12 songs – 53 minutes
Tattered & Torn is the third album from the British blues-rockers, The Bare Bones Boogie Band, following 2012’s Blue and 2010’s Red. Do not be misled by the band’s name. There isn’t a whole lot of boogie on display on Tattered & Torn. Rather, The Bare Bones Boogie Band play stripped-down, no-nonsense, heavy blues-rock, and they play it very well.
The opening song, “Love Like Leather”, is an absolute peach. Starting with delicately plucked acoustic guitar, vocalist Helen Turner gently sings “Tattered and torn, battered and worn, we’ve got love like leather to keep us warm. It’s ragged and frayed; and it’s sure seen better days. We’ve got love like leather and it goes on forever.” The full band then eases in with a mid-paced, grinding groove that expertly captures the feel and attitude of the classic blues-rock bands of the early 1970s.
Featuring Turner on vocals, Iain Black on guitar, Trev Turley on bass and Andy Jones on drums, Tattered & Torn benefits from modern production values but in other respects could have been written and released 40 years ago.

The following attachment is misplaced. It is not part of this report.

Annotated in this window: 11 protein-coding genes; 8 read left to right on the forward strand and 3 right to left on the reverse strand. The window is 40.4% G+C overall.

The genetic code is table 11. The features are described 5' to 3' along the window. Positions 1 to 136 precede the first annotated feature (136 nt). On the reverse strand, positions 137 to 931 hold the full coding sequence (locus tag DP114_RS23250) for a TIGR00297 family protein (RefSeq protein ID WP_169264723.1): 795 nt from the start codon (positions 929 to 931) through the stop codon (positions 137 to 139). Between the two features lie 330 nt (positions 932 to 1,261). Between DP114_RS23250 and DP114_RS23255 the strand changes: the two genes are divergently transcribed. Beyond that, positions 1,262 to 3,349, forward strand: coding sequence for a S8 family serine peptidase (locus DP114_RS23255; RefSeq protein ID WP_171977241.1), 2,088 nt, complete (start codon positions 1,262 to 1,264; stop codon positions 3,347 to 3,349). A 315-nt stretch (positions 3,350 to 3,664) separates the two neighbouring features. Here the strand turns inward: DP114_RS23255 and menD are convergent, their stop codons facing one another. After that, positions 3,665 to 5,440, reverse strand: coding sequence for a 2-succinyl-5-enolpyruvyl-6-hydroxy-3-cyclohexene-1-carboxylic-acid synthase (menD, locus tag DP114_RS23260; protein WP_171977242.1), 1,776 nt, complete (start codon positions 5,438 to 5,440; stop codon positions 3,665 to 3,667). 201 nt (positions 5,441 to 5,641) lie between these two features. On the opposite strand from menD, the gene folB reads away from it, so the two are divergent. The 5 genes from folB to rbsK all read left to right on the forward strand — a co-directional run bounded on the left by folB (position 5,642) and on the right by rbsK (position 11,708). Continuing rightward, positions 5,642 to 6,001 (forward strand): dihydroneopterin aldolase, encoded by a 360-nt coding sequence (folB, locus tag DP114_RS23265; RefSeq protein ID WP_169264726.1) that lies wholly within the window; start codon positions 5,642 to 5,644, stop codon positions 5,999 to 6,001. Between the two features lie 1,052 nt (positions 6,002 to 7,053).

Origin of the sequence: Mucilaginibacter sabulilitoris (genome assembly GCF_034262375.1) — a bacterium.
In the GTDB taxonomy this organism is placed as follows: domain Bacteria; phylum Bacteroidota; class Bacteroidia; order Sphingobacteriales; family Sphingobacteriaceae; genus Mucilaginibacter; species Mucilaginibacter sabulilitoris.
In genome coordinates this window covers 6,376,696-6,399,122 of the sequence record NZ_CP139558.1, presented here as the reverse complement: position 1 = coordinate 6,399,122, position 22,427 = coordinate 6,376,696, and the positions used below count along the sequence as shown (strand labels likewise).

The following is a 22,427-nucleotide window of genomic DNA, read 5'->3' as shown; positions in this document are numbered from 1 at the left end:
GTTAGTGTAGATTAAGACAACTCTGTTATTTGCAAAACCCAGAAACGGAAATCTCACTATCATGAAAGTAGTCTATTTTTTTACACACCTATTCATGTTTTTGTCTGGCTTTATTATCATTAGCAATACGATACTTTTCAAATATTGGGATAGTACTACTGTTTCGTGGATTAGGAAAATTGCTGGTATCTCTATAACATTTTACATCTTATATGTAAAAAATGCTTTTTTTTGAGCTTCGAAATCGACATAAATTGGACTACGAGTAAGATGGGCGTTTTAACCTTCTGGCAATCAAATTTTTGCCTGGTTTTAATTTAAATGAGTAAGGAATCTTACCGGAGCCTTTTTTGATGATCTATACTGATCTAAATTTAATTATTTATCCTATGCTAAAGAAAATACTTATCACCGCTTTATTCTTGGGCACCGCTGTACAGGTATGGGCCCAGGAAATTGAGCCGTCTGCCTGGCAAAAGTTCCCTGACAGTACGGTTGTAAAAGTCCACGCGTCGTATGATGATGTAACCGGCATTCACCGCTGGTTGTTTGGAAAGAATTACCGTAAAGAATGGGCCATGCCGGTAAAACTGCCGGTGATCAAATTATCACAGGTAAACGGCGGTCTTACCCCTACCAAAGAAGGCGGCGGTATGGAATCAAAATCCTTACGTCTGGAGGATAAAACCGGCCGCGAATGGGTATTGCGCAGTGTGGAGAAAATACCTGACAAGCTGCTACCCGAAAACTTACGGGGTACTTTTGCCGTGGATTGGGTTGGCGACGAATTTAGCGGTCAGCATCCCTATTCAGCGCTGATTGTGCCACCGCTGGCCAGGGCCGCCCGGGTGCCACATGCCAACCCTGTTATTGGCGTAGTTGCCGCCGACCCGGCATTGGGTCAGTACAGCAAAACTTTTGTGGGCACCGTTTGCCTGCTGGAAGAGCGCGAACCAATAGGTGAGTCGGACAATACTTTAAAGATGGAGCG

Guitarist Black wrote nine of the 12 songs on the album. “Springtime” was co-written by the other band members and the two covers are Bob Dylan’s “Meet Me In The Morning” (transformed from an acoustic blues lament to slow electric shuffle) and Ike and Tina Turner’s “Black Coffee”.
Black’s approach to both song-writing and soloing appears to be particularly influenced by the late, great Paul Kossoff. The songs lean towards the mid-paced or slower riff-based stomps in which Free specialized. In addition, Black has a warm, fat, Les Paul guitar tone and is not afraid to use a lot of space in his solos. Gratifyingly, the rest of the band doesn’t try to fill in the space, which helps to let the music breathe. The rhythm section of Turley and Jones combines power and groove whilst staying right in the pocket. Turley was recently nominated in the “Best Bass Player” category in the 2014 British Blues Awards and on the evidence of Tattered & Torn, it is a deserved accolade.
The jewel in the crown for The Bare Bones Boogie Band however is Helen Turner’s superb, raspy voice. Equally capable of expressing emotional vulnerability or roaring assertiveness, Turner’s voice has hints of early Rod Stewart in its rough-hewn power. Turner’s take on “Black Coffee” is indicative of her confidence and talent, certainly not coming off second best to Tina Turner’s original incandescent performance.
Recorded at Soundmagic Sounds by Steve Tsoi, Tattered & Torn is a highly enjoyable slice of good old-fashioned blues-rock. If you’re a fan of the music of Free, Janis Joplin, The Faces and early Led Zeppelin, you should check out this release. You will find a lot to enjoy.